“Mic check” a single voice, a little shaky, interrupted from the back row. 

“Mic check!” echoed nine more voices in a roar of anger, love, support, solidarity. 

“MIC CHECK!!!” a little louder now, yelled the voice more stably grounded in the feeling of security that love and solidarity gives to oppressed voices. 




For full video

Read the full post HERE

posted February 06, 2013 with 103 notes   //  reblog #FIERCE #queer youth of color #creating change 2013


Leslie Feinberg declared she/ze was “not guilty” today (2/4/13) on a charge of 3rd degree gross misdemeanor (property damage) for spray painting “Free CeCe Now” on the walls and pillars of the courthouse/jail in Minneapolis.

Based on police reports of Leslie’s actions, which were not in dispute, the judge found Leslie “guilty,” and asked if she/ze had anything to say before sentencing.

Leslie said: “I am a revolutionary journalist and member of the National Writers Union, UAW Local 1981. I am not guilty of any wrongdoing. I delivered the people’s verdict on the jailhouse walls. The real crimes are going on behind the walls where CeCe McDonald is imprisoned.”

“By sentencing CeCe McDonald to prison, Minneapolis sent a green light to neo-fascists at a time of growing racist lynching and massacres in the U.S. CeCe was attacked and survived at a time when an increasing number of transwomen of color are being assaulted and murdered.

“Racist mass incarceration is the crime, as even a former Hennepin County prosecutor admitted in an article—that Minnesota has the greatest racist disparity in sentencing of any state in the U.S.

“The world is watching CeCe McDonald’s struggle. I’m proud to add my voice to the tens of thousands of people who demand: Free CeCe!”

The judge admitted that Leslie’s action was an act of “civil disobedience.”

Then the judge stayed the imposition of sentence for 2 years. During that time, Leslie is on informal probation. This means if Leslie is not convicted of any additional “property damage” for 24 months, the 3rd degree gross misdemeanor charge will be dismissed.

The prosecutor did not pursue court expenses or a fine. Leslie walked out of the courtroom without having to perform community service or report to a probation officer.

Leslie was ordered to pay more than $1300 for the erasure of the political demand she/ze wrote on the wall. Leslie stated after court, “I refuse to pay for the censorship of the political demand Free CeCe Now!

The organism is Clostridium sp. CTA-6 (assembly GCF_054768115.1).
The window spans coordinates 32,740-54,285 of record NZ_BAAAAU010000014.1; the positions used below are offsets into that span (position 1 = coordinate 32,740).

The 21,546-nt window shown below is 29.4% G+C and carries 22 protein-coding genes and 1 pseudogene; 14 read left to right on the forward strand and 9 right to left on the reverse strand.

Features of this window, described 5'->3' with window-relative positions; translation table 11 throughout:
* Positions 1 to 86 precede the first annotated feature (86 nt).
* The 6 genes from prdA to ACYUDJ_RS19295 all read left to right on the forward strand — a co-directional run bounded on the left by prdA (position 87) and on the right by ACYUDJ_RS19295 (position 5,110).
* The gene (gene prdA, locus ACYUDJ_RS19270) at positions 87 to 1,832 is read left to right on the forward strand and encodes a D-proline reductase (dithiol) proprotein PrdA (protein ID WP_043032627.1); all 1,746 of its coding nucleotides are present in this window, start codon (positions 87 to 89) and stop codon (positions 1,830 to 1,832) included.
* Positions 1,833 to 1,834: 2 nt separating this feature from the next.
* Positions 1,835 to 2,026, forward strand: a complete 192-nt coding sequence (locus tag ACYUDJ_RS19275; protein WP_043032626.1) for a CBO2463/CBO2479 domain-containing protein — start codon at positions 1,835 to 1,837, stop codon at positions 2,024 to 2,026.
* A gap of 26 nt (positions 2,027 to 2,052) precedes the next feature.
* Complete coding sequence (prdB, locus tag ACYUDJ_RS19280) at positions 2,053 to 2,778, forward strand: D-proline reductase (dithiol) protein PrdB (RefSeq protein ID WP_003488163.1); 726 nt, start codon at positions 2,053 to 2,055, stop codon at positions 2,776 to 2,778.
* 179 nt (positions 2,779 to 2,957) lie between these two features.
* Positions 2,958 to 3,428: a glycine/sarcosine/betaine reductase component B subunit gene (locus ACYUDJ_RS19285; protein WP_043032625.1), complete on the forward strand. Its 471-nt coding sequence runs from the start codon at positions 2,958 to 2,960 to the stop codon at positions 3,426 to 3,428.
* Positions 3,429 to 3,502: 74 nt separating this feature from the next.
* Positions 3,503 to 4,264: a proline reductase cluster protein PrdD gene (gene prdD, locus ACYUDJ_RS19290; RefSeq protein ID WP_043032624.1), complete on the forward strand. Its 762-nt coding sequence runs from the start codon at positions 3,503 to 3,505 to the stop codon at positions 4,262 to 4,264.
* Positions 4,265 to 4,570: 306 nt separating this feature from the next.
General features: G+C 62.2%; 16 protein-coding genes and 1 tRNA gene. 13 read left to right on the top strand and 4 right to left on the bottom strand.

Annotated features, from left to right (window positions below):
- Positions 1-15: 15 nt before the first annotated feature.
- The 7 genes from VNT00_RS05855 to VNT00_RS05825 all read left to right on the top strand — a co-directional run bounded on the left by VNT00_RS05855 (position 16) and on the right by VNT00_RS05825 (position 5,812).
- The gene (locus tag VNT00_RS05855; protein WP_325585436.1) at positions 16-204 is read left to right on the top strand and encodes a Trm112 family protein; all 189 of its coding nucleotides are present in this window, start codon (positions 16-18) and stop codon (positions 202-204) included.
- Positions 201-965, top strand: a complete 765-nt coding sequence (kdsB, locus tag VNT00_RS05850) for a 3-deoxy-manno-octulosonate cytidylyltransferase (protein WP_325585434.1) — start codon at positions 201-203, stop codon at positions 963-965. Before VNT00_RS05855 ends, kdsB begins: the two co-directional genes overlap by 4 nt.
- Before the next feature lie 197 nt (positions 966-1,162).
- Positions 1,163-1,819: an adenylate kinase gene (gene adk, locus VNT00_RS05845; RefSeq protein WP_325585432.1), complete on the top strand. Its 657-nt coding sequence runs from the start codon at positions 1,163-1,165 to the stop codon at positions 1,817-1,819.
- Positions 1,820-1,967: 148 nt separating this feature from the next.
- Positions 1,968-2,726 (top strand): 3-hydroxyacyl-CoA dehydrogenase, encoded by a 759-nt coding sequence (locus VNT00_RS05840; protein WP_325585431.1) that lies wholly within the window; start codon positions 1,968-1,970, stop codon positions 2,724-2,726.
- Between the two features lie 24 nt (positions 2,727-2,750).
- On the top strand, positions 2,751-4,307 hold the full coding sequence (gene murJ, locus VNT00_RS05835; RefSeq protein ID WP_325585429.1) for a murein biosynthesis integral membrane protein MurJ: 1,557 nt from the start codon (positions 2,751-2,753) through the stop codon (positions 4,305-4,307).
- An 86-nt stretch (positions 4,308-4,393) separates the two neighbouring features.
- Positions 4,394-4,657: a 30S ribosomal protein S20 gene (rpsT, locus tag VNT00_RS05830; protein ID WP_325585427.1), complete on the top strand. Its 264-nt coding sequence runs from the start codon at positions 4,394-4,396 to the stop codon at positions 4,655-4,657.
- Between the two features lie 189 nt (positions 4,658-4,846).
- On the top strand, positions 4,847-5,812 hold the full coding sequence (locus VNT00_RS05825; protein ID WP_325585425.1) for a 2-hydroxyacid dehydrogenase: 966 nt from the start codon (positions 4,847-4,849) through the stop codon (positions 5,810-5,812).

Local Free CeCe organizers were present in the courtroom. Many CeCe supporters in the U.S. and around the world sent tweets, e-mails, faxes, and made phone calls to help deliver the people’s verdict—Free CeCe!—to the Minneapolis mayor and prosecutor.

— (via leslie-feinberg)
posted February 04, 2013 with 97 notes   //  reblog #Leslie Feinberg #free CeCe


The names Bryson residing in Los Angeles. I’m happily taken but always looking for trans or trans friendly friends in my area so if you are from LA or near by hit me up. Currently 2 1/2 years on T an per op


Hey folks, Hit up Bryson if you’re in or around LA!


posted February 04, 2013   //  reblog

The SRLP 10 Indiegogo Campaign is a month-long fund-raising drive leading up to our 10thAnniversary Celebration on Thursday, November 8 @ 1199 SEIU, NYC. This is your opportunity to support the Sylvia Rivera Law Project’s important work of increasing the political voice and visibility of low-income people and people of color who are transgender, intersex, or gender non-conforming.


Fund a client’s name change – $30 will cover the publication cost to complete one client’s name change.

Fund transportation$45 will cover the cost of Metro cards for ten people who otherwise could not afford to come to our offices or attend our monthly Know Your Rights workshops.

Fund a client’s citizenship  - $80 will cover one of the fees that immigrants must pay to apply for a green card.

Help us travel to those who can’t come to us - $250 will cover the costs of one staff person’s travel upstate to meet with incarcerated clients or to hold a clinic in an area without other legal resources for our communities.

Support our Prisoner Name Change Project - $700 will cover the appeal costs of challenging the denial of a name change.

posted October 22, 2012   //  reblog #SRLP10


Reina Gossett_May Day 2012

photo credit: Gabriel Foster

photo caption:

Reina Gossett*

Union Square, New York City, N.Y., U.S.
May 1, 2012

*special thanks to Reina Gossett

in the dedication of Stone Butch Blues

to CeCe McDonald


Between now and trial I plan to post a photo a day to
[for information about CeCe McDonald’s struggle:]Come out against racism!

Thank you to photographer Gabriel Foster
for contributing this photo to an online
in the May Day 2013 author publication
of Stone Butch Blues

Please make your own individual and group photos
in support of CeCe’s struggle for the slide show
titled “This is what solidarity looks like!”

For more information & permissions form, see details:

posted October 16, 2012 with 17 notes   //  reblog #Free Cece

Hi my name is Campbell, ftm. I am 3 years into being ritualistically denied access to my own self determined physical transition. I live in disabling chronic pain interrelated with this. It’s honest and ugly but don’t ever call it tragic or per extension self victimising. I am still alive, and even if I walk constantly with fire, at least I’ve burnt my way into the world.  Never forget the countless unnamed that couldn’t burn or etch their way into the world. And always keep in mind that physical transition is a form of self care. It won’t make you more or less of your gender but it will make things easier and clearer. Also if you consider yourself radical because you’re a “gender bender”, try harder. Take care of yourself and by the words of MA, be ugly.

posted October 15, 2012 with 4 notes   //  reblog